Why healthy buildings are good for the bottom line
New research shows buildings classified as “healthy” command higher rents
Buildings with clean air, plenty of natural sunlight, and other tenets of good health have become increasingly important for companies bidding to pull people back into the office.
But new research from MIT shows that healthy buildings provide landlords with a greater return on investment, too.
Effective rents at healthy buildings get between 4.4 percent and 7.7 percent more rent per square foot than their nearby peers that are not WELL or FITWEL certified, according to research by MIT’s Real Estate Innovation Lab, which analyzed public databases and rents in 10 major American cities.
“We’ve always known there was a real value for owners who invest in tenant health,” says Dr. Andrea Chegut, Director, Real Estate Innovation Lab, MIT. “With our latest study, we are beginning to actually see it.”
Linking health with returns
The concept that there’s an inherent value in such structural and design efforts has been explored before.
A survey in Canada found that 74 percent of owners and architects believe that new green/healthy buildings are worth more in asset value than new non-green buildings. The median level for that additional value was reported at 7 percent.
The MIT study shows that rents increase, too, when a building is healthy for the environment and for tenants. The study used CompStak and Healthy Building public databases from Fitwel and WELL to “operationalize a real estate hedonic model in order to ascertain the value of healthy spaces on the effective rent” of offices spaces in ten cities within the United States: Atlanta, Boston, Chicago, Denver, Los Angeles, New York, Philadelphia, San Francisco, Seattle, and Washington DC, Dr. Chegut says.
“This premium for healthy spaces is independent of all other factors, such as LEED certification, building age, renovation, lease duration, and submarket,” she says.
What’s good for tenants
The coronavirus pandemic has placed renewed focus on healthy buildings for companies and employees, with corporate decisions about where to lease space leaning toward buildings that have such credentials.
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“Entering the workplace will be different, but for the better," says Jennifer Hill, Global Product Owner, Sustainability Integration. “Imagine waving your phone in front of a sensor that recognizes that you passed your morning health screening and opens up the doors to your workplace. You walk into your workplace and navigate past a green wall to your ergonomic workstation where you’ll be comfortable tackling your busy day ahead. What you may not realize is that the air is freshly circulated and purified, and your workstation has been cleaned.”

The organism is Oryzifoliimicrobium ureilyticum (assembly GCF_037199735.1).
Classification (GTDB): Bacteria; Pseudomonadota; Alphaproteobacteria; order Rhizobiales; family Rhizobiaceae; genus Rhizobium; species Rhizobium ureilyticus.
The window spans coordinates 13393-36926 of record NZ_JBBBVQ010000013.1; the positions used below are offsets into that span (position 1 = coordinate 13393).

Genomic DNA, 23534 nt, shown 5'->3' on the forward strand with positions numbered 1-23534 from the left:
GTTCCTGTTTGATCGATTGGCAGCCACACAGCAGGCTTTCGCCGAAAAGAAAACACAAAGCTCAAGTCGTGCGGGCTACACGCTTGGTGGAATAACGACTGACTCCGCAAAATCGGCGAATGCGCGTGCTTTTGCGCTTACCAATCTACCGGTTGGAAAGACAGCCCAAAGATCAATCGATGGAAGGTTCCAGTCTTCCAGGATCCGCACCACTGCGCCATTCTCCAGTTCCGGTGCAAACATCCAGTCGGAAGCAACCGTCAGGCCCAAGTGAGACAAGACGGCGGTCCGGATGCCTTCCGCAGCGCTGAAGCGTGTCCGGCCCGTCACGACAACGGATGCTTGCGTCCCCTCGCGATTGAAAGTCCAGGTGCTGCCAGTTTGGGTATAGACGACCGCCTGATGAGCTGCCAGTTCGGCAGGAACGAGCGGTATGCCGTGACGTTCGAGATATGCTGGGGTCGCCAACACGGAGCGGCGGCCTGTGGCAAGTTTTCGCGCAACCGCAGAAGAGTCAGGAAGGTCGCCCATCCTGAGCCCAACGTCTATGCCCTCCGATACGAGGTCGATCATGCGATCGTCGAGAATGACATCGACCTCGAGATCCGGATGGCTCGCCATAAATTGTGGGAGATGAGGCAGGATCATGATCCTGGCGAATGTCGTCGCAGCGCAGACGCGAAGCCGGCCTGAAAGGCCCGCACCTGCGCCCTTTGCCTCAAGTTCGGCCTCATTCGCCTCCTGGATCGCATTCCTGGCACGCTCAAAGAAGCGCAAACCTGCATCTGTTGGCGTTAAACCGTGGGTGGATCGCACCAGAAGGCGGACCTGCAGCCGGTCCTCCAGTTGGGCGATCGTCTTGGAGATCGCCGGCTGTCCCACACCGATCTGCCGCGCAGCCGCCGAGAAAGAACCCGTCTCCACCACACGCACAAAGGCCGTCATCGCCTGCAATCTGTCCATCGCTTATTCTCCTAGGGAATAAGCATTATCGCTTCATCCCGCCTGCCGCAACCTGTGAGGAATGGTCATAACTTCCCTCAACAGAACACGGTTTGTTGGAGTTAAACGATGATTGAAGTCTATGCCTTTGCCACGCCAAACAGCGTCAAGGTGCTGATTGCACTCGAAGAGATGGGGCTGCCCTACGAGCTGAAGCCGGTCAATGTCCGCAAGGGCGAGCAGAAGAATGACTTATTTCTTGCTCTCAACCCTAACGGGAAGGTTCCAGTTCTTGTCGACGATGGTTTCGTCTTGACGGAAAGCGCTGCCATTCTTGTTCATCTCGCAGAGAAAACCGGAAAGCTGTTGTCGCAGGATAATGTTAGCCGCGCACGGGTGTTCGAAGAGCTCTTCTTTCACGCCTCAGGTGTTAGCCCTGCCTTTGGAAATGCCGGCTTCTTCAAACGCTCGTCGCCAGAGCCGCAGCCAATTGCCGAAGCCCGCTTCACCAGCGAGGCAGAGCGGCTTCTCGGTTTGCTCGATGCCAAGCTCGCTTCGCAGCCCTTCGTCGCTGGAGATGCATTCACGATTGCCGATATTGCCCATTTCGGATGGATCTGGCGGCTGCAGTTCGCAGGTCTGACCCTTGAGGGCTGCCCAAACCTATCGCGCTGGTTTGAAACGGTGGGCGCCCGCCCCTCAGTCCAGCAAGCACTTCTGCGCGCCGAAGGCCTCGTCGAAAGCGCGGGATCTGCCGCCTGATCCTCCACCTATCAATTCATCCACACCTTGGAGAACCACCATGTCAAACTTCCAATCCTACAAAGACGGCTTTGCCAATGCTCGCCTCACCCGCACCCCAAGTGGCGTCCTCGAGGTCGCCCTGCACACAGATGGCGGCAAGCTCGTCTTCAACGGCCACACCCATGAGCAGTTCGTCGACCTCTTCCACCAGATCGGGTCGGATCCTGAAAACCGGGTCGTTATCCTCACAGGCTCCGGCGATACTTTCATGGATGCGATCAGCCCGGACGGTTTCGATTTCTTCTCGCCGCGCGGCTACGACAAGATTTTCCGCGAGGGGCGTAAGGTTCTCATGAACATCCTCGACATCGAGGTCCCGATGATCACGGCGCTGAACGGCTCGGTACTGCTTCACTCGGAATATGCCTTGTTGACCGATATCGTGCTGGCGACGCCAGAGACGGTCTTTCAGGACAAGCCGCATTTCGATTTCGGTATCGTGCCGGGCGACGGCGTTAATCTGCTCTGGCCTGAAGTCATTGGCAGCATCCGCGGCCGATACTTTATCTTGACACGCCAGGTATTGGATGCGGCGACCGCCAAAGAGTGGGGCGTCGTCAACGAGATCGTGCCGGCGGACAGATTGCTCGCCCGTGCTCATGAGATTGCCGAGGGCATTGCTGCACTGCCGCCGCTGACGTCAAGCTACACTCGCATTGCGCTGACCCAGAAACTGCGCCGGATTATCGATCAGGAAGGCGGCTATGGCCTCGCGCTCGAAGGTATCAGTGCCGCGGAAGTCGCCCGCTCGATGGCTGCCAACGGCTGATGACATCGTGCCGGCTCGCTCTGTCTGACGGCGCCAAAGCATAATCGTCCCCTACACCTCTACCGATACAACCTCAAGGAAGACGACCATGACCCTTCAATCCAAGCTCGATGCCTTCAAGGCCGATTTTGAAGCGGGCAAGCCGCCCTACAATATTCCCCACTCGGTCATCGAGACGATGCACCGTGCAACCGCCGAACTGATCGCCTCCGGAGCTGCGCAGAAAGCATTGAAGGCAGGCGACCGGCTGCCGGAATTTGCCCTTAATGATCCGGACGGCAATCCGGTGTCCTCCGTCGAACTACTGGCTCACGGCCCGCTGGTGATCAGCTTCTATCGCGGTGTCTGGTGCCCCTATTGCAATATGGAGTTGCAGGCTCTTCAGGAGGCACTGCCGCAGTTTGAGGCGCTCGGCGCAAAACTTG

The pandemic has put health front and center for people who may never have previously thought about ventilation when considering a new job or career opportunity,” says Peter Miscovich, Managing Director, Strategy + Innovation, Consulting, JLL.
“A healthy building means a competitive building for companies looking to attract talented employees,” he says.
To be sure, this can mean companies simply end up looking for the most modern buildings. Nearly every Class A building built from the ground up today is being developed with the importance of health in mind, says Bruce Miller, Senior Managing Director, Office Group Leader, JLL.
“For landlords, since the concept of healthy buildings is increasingly important for attracting and retaining tenants, it will drive their behavior as well,” Miller says. “This dynamic applies to developers of new buildings as well as owners of second-generation buildings who want and need to continue to be relevant.”
Employee health and investment returns
Healthy offices promote happiness and productivity, which in turn creates the kind of work environment and high-performance culture that companies are trying to build, Miscovich says.
“More and more studies are pointing to the idea that healthy buildings make workers more productive and happy, driving returns for the company through the efforts of those workers,” he says.
In this climate, this is exactly what landlords are looking for to attract tenants.
“Employee satisfaction, employee experience and employee engagement are the best ways to improve ROI for companies, and that impacts the rents landlords get when their buildings impact that satisfaction and improve the employee experience in terms of enabling health, wellness and well-being,” Miscovich says.
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